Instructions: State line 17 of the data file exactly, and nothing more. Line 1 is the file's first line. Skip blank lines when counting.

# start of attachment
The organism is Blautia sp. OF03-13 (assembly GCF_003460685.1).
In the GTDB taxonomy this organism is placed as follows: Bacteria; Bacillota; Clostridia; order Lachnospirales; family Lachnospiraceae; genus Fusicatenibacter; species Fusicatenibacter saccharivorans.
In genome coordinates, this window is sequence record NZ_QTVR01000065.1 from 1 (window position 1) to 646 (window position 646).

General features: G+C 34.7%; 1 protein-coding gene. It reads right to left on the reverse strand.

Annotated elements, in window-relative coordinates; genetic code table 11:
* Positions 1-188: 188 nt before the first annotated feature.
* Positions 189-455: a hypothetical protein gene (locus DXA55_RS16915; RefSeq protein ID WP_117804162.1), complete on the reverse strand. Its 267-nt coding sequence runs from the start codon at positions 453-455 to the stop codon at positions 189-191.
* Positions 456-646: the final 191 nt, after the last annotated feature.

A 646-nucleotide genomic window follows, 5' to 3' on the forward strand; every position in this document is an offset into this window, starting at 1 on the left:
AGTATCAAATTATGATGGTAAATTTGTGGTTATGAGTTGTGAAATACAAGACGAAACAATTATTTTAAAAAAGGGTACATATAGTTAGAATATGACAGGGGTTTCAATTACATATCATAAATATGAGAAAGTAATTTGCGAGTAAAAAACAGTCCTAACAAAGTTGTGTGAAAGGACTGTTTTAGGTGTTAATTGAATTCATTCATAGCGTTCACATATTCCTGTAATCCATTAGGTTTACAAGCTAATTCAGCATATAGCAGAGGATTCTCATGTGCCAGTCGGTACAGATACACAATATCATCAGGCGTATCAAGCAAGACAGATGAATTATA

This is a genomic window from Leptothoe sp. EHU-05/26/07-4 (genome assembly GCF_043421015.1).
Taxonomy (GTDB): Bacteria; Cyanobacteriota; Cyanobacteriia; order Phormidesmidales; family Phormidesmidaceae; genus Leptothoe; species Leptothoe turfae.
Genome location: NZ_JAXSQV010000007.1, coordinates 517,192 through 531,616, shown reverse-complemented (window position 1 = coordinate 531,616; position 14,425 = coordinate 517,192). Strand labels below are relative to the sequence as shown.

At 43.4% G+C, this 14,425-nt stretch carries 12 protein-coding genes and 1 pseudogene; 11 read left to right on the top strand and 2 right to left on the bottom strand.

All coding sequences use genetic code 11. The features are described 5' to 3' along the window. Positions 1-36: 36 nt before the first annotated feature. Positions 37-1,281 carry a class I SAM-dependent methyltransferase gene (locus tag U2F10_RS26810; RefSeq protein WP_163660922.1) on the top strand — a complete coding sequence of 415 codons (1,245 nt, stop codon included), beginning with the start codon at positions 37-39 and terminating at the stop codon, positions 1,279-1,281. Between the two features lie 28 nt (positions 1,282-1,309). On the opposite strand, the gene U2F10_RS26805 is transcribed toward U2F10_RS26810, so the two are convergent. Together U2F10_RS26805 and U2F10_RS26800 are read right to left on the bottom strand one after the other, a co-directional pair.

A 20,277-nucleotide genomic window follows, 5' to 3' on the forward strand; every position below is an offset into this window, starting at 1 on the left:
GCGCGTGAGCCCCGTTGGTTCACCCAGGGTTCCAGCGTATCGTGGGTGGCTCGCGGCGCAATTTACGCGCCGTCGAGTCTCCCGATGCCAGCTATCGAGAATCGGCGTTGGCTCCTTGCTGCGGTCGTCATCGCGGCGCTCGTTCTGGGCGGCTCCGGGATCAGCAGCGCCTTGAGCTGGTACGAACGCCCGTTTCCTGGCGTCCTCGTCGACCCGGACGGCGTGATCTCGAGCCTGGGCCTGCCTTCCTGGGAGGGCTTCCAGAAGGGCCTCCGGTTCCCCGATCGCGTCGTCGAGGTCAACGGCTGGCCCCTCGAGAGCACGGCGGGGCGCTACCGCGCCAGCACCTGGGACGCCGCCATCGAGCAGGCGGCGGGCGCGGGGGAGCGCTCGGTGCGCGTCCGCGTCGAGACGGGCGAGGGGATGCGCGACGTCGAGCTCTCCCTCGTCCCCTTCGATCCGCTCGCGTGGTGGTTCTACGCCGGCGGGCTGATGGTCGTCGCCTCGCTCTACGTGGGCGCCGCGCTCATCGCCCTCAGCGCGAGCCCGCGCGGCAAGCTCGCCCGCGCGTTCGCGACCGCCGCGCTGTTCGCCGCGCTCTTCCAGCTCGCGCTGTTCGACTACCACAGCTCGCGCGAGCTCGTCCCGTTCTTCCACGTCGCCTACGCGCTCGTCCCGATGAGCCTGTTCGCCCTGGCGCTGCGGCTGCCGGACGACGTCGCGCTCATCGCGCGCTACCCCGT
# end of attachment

GCGCGTGAGCCCCGTTGGTTCACCCAGGGTTCCAGCGTATCGTGGGTGGCTCGCGGCGCAATTTACGCGCCGTCGAGTCTCCCGATGCCAGCTATCGAGAATCGGCGTTGGCTCCTTGCTGCGGTCGTCATCGCGGCGCTCGTTCTGGGCGGCTCCGGGATCAGCAGCGCCTTGAGCTGGTACGAACGCCCGTTTCCTGGCGTCCTCGTCGACCCGGACGGCGTGATCTCGAGCCTGGGCCTGCCTTCCTGGGAGGGCTTCCAGAAGGGCCTCCGGTTCCCCGATCGCGTCGTCGAGGTCAACGGCTGGCCCCTCGAGAGCACGGCGGGGCGCTACCGCGCCAGCACCTGGGACGCCGCCATCGAGCAGGCGGCGGGCGCGGGGGAGCGCTCGGTGCGCGTCCGCGTCGAGACGGGCGAGGGGATGCGCGACGTCGAGCTCTCCCTCGTCCCCTTCGATCCGCTCGCGTGGTGGTTCTACGCCGGCGGGCTGATGGTCGTCGCCTCGCTCTACGTGGGCGCCGCGCTCATCGCCCTCAGCGCGAGCCCGCGCGGCAAGCTCGCCCGCGCGTTCGCGACCGCCGCGCTGTTCGCCGCGCTCTTCCAGCTCGCGCTGTTCGACTACCACAGCTCGCGCGAGCTCGTCCCGTTCTTCCACGTCGCCTACGCGCTCGTCCCGATGAGCCTGTTCGCCCTGGCGCTGCGGCTGCCGGACGACGTCGCGCTCATCGCGCGCTACCCCGT